• We're actually using Unity's World lighting, which will take a look at soon.

  • Um, when we walk around knows that I can move my where my camera's looking with my mouse.

  • So we're actually controlling the camera with a first person controller in F PS controller, which is actually a component that unity provides to you and then notice eventually.

  • If we keep exploring the maze, we come across this little thing here, which is a sort of a pickup, and when we pick this up, we get sort of like this piano weird, creepy piano sound and in the scene reloads, um, anybody noticed anything about what we see in the distance, like how that's how that's effective.

  • I think if I'm looking at this wall right here, for example, it's kind of hard to tell.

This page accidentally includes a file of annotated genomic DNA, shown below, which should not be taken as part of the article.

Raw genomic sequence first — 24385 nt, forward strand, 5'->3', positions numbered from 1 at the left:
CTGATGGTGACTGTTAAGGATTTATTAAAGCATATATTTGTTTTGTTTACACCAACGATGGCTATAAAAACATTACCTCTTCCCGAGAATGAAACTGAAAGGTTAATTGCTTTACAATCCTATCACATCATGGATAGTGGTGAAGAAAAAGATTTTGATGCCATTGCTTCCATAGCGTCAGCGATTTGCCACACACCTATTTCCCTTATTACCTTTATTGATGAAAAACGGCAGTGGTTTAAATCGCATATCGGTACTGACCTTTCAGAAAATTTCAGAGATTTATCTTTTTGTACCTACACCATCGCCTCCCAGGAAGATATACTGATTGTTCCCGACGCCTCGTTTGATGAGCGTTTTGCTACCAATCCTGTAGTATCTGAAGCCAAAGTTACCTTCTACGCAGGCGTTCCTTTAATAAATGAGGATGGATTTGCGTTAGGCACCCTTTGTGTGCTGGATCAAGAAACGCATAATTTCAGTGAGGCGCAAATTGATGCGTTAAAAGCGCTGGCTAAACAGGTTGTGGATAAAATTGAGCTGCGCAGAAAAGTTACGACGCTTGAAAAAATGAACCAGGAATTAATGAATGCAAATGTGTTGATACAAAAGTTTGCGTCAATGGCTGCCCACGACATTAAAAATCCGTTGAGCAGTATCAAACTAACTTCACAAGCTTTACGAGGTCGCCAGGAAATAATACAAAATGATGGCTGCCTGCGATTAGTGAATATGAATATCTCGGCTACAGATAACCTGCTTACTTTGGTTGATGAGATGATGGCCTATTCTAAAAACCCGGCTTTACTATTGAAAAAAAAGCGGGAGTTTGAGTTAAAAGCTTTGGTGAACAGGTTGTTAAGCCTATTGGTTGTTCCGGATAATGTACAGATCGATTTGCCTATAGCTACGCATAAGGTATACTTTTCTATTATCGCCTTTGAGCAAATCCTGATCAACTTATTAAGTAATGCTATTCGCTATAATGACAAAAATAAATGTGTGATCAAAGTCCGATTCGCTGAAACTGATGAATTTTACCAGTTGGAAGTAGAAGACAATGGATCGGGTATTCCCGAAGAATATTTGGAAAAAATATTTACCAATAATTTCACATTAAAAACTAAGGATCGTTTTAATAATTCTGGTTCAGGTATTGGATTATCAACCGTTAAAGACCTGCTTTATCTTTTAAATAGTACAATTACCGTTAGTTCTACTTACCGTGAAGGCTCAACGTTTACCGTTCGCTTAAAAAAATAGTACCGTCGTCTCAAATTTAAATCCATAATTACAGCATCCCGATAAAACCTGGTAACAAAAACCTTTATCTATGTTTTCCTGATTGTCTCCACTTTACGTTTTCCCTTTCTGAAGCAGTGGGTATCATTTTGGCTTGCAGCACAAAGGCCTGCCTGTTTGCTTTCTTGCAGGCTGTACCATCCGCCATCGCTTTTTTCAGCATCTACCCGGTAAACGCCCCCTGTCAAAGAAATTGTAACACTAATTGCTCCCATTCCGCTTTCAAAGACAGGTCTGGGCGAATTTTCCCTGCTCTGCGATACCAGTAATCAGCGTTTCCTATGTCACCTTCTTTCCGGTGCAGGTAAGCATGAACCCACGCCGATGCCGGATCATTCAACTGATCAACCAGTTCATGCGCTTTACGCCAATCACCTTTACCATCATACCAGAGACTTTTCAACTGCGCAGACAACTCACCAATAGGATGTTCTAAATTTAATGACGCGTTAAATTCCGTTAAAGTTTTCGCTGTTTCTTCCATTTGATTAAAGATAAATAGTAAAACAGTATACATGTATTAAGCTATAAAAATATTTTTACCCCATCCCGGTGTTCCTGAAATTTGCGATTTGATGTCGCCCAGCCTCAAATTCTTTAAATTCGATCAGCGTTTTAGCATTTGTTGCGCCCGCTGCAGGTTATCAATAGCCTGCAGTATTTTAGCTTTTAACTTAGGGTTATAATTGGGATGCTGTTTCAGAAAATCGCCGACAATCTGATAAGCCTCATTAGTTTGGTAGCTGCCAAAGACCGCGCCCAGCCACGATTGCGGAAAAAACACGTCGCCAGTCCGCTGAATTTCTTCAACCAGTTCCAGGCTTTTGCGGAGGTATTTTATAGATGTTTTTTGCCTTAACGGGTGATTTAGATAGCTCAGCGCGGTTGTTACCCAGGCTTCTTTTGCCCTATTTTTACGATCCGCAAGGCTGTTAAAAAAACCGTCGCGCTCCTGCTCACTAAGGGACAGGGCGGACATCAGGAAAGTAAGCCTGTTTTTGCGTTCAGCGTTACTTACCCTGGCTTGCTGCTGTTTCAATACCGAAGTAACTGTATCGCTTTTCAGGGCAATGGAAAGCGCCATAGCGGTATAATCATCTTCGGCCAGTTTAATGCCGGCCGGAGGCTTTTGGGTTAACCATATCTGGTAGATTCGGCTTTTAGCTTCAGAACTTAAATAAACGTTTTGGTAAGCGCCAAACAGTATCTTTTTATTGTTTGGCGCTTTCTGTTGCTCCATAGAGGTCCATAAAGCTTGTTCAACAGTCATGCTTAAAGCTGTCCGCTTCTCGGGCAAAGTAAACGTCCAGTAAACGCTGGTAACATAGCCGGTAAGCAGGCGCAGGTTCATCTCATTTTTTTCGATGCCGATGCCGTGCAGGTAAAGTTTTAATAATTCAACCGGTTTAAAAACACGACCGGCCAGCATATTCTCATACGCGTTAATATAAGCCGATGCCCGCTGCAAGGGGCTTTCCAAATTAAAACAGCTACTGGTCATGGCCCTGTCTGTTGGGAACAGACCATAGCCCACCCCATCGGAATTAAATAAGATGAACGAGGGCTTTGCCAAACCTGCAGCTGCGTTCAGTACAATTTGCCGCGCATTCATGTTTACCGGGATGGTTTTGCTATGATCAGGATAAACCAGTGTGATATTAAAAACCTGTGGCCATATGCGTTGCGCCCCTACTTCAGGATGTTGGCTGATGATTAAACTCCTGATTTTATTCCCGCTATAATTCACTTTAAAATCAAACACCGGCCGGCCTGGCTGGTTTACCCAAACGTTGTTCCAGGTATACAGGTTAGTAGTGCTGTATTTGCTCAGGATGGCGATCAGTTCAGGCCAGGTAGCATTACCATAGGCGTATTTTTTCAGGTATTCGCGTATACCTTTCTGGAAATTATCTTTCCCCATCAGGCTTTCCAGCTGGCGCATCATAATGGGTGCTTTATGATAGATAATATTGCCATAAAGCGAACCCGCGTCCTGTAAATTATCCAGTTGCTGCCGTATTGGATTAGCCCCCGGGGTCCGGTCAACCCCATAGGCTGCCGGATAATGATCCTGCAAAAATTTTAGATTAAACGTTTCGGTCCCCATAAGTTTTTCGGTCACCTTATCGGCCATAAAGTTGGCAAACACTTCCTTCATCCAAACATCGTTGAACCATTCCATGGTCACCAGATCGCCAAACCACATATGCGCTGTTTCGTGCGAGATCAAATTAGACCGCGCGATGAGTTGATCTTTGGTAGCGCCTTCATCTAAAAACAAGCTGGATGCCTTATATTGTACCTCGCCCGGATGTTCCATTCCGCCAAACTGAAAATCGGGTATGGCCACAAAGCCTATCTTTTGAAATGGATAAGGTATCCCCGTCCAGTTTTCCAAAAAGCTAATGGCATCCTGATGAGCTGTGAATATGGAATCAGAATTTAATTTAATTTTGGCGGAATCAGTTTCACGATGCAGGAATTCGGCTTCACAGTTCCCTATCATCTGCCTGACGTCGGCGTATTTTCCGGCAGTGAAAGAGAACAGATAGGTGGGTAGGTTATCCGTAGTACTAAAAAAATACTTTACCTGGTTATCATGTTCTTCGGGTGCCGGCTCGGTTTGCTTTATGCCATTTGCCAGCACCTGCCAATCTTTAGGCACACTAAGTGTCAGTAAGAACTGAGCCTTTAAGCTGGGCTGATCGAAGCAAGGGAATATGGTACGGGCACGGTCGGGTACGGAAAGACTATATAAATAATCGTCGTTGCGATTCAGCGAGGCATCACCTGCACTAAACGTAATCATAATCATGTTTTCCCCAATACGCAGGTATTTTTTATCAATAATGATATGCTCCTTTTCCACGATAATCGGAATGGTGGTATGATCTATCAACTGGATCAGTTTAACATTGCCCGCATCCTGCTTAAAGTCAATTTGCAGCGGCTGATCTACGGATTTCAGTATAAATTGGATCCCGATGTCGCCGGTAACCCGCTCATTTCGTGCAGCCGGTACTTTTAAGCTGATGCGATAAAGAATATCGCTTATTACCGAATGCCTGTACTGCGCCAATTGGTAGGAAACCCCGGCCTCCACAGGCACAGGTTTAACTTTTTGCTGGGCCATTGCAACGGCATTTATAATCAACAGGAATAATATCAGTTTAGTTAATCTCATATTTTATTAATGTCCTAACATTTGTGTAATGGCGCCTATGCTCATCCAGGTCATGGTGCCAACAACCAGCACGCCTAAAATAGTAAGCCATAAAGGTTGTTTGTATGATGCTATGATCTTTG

• But as opposed to like down this hallway, what's what's the difference there?

  • The light sources for the ladies.

  • The light source is further away, kind of.

  • So we're we're experiencing here we're seeing is a It's a a graphics sort of concept called fog and So what fog lets you do is effectively adds color to the scene based upon how far away the objects are in the scene and multiplies color onto them.

  • And it gives you the illusion of looking in to look as if think you're surrounded by fog.

  • Basically, and it's been around for a very long time, back even as far as the N 64 days, and we'll talk about that later today.

  • It's actually incredibly easy to add that into a game with unity and its world lighting system.

  • Any idea as to how fog not only in terms of aesthetics, but how you could maybe help with performance?